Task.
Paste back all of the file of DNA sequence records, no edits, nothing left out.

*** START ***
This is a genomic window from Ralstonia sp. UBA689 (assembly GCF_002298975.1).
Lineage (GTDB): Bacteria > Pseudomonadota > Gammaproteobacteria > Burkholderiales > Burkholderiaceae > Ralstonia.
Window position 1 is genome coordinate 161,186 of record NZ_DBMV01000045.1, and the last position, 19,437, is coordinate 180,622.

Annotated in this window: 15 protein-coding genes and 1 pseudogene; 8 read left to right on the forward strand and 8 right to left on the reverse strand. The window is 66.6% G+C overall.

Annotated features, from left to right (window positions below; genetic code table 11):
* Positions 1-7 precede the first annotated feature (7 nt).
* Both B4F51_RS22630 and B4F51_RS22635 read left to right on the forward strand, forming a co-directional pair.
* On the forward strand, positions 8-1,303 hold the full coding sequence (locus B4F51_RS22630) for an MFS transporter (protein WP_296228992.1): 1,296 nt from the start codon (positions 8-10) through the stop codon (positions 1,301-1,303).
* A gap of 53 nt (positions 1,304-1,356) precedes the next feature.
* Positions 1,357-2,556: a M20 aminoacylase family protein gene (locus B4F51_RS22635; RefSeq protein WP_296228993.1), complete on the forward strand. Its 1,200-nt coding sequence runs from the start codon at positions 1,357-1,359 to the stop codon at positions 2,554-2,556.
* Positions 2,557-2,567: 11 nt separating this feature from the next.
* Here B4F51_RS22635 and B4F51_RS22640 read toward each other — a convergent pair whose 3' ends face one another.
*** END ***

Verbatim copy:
This is a genomic window from Ralstonia sp. UBA689 (assembly GCF_002298975.1).
Lineage (GTDB): Bacteria > Pseudomonadota > Gammaproteobacteria > Burkholderiales > Burkholderiaceae > Ralstonia.
Window position 1 is genome coordinate 161,186 of record NZ_DBMV01000045.1, and the last position, 19,437, is coordinate 180,622.

Annotated in this window: 15 protein-coding genes and 1 pseudogene; 8 read left to right on the forward strand and 8 right to left on the reverse strand. The window is 66.6% G+C overall.

Annotated features, from left to right (window positions below; genetic code table 11):
* Positions 1-7 precede the first annotated feature (7 nt).
* Both B4F51_RS22630 and B4F51_RS22635 read left to right on the forward strand, forming a co-directional pair.
* On the forward strand, positions 8-1,303 hold the full coding sequence (locus B4F51_RS22630) for an MFS transporter (protein WP_296228992.1): 1,296 nt from the start codon (positions 8-10) through the stop codon (positions 1,301-1,303).
* A gap of 53 nt (positions 1,304-1,356) precedes the next feature.
* Positions 1,357-2,556: a M20 aminoacylase family protein gene (locus B4F51_RS22635; RefSeq protein WP_296228993.1), complete on the forward strand. Its 1,200-nt coding sequence runs from the start codon at positions 1,357-1,359 to the stop codon at positions 2,554-2,556.
* Positions 2,557-2,567: 11 nt separating this feature from the next.
* Here B4F51_RS22635 and B4F51_RS22640 read toward each other — a convergent pair whose 3' ends face one another.